Blog: Senate panel kills effort to hike lawmakers’ health insurance costs

Feb 28, 2012

The following article was published in the Palm Beach Post on February 28, 2012:

Senate panel kills effort to hike lawmakers health insurance costs

By Dara Kam

Sen. Joe Negron wants Florida legislators to pay as much for their health insurance as their employees do. But a majority of his colleagues on the Senate Budget Committee voted to keep the perk after arguing that it helps allow regular folks to serve in office.

Negron filed an amendment that would have hiked lawmakers monthly premiums from $8.34 to $50 a month for individuals and from $30 to $180 a month for families. The change would have brought lawmakers’ health insurance costs in line with what state workers, who’ve gone for six years without a pay raise, pay, which Negron called a bargain.

“To me there’s just no rationale for it,” Negron argued. “We should all be treated equally. Legislators shouldn’t have richer benefits than the people that we work with.”

But Negron’s Republican colleagues expressed concern that the costs of being in office have increased and the cheap health care is a perk for an otherwise demanding job that pays less than $30,000 although it takes up so much time that some lawmakers have no other employment.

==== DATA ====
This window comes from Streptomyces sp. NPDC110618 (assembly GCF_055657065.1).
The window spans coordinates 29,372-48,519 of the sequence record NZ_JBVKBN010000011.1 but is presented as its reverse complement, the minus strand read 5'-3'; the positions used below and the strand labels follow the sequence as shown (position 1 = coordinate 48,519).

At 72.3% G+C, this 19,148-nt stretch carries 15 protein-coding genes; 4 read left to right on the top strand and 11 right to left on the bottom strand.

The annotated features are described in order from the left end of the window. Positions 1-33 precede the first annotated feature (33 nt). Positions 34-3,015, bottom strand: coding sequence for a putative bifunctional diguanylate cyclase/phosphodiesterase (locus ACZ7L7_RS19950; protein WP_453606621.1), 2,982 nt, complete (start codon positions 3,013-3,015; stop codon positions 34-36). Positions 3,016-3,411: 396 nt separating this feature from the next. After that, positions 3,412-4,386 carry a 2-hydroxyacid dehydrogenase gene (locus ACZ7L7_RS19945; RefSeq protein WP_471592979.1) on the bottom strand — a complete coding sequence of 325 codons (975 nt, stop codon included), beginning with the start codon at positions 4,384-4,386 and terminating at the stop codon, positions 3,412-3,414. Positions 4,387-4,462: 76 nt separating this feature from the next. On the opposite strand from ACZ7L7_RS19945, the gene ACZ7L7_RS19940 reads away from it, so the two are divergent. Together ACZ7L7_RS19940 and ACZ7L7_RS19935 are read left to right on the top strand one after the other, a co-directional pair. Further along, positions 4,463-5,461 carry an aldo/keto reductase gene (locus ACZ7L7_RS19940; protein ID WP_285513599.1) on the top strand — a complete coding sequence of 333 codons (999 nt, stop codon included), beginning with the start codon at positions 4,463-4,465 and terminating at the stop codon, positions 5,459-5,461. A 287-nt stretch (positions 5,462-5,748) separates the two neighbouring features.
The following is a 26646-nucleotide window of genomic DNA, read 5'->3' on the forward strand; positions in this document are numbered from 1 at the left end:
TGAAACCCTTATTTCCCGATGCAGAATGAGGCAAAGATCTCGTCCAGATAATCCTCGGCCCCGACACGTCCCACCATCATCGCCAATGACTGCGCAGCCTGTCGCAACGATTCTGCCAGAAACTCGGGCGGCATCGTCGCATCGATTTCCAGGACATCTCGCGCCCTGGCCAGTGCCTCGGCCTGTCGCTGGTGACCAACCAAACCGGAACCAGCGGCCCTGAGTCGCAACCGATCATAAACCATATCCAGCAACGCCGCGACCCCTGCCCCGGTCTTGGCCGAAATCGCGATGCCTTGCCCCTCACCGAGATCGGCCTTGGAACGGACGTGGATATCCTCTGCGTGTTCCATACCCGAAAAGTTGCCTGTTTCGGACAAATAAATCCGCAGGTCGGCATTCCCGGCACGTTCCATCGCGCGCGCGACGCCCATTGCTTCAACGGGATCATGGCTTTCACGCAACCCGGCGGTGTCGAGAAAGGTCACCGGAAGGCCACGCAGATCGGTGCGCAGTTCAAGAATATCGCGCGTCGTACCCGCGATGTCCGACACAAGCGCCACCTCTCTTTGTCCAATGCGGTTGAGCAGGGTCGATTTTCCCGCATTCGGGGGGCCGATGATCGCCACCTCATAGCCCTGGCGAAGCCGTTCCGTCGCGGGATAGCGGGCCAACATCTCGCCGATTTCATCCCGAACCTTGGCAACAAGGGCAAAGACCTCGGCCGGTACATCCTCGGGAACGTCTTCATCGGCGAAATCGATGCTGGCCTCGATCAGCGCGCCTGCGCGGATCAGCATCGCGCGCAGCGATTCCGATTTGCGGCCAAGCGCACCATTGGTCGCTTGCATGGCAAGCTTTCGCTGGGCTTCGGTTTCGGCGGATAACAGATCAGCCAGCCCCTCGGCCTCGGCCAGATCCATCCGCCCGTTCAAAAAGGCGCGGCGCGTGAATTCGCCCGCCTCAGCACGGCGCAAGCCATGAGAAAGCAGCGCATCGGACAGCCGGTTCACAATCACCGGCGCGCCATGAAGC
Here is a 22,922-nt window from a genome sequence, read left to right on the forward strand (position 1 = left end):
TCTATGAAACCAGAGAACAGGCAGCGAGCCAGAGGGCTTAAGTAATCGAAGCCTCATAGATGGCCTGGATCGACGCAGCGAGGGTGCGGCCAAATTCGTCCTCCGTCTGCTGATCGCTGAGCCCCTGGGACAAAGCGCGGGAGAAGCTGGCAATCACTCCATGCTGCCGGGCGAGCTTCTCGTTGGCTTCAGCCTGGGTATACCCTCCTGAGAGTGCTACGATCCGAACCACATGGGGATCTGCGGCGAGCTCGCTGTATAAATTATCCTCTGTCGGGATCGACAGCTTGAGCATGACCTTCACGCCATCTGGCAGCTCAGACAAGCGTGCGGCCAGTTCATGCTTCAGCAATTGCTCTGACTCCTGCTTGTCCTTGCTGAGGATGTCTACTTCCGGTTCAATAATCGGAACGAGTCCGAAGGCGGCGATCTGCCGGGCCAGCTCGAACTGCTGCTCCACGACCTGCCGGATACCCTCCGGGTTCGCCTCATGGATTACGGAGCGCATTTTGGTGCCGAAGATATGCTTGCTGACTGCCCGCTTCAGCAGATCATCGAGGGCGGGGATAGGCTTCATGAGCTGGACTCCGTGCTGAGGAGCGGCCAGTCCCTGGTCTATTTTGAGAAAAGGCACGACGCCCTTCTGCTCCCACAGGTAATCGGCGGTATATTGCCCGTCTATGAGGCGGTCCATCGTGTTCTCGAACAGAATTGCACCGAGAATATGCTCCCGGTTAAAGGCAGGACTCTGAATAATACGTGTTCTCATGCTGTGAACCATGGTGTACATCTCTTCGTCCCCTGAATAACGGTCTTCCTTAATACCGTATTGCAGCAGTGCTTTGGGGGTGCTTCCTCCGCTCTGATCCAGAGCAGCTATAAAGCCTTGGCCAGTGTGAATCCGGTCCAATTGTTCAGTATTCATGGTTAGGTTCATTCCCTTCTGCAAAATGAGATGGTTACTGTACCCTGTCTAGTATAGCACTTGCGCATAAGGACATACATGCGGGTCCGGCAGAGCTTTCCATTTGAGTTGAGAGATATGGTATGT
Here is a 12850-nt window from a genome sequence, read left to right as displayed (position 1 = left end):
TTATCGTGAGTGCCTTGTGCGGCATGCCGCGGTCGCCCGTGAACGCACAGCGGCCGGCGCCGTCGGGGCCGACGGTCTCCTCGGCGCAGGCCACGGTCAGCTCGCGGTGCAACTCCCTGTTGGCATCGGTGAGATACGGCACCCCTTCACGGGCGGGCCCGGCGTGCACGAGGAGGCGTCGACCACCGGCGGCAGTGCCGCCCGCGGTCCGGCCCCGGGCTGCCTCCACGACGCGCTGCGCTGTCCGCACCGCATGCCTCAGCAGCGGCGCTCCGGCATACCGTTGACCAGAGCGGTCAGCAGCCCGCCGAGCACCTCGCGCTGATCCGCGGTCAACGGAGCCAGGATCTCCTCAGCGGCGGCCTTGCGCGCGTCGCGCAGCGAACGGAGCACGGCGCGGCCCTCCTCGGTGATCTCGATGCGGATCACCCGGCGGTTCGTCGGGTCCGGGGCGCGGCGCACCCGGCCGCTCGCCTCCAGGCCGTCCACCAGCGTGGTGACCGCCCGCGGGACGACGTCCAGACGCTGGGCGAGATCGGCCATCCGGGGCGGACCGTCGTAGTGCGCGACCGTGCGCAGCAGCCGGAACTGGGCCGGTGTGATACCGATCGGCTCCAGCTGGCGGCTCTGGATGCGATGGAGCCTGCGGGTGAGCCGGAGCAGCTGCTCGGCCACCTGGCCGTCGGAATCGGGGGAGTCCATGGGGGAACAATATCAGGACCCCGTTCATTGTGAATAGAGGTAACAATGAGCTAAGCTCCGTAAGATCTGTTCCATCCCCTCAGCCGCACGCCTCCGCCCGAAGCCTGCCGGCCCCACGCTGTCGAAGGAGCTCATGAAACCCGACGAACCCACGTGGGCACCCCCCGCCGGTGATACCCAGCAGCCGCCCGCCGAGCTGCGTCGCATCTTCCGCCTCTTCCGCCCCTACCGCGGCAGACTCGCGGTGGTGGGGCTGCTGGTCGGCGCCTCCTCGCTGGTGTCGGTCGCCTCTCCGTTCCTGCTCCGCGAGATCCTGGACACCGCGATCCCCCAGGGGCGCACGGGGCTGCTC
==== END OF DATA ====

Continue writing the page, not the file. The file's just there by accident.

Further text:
Sen. Ellyn Bogdanoff, R-Fort Lauderdale, called Negron’s proposal a “political statement” that could make discourage Floridians who aren’t rich from running for office.

“It’s very difficult to vote against it. But I don’t think it’s good policy,” Bogdanoff said.

Negron, a candidate for Senate president in 2016 and chairman of the Senate Health and Human Services budget committee, bristled at the criticism.

“It isn’t a political statement,” Negron said, adding that he left the Capitol after midnight this morning and ran into two janitors, one of whom was working a second job.

The $180-a-month family coverage is a great deal, Negron said, because equivalent coverage in the private sector costs up to $500.

“I can see no rationale why we as legislators should be treated five to six times better than 27,000 of our co-workers,” he said. “We’re saying legislators should lead by example…We’re not entitled to preferential treatment.”

Senate budget chief JD Alexander, R-Lake Wales, held a voice vote on the amendment and ruled that it failed to pass. Negron said he agreed with Alexander’s call.

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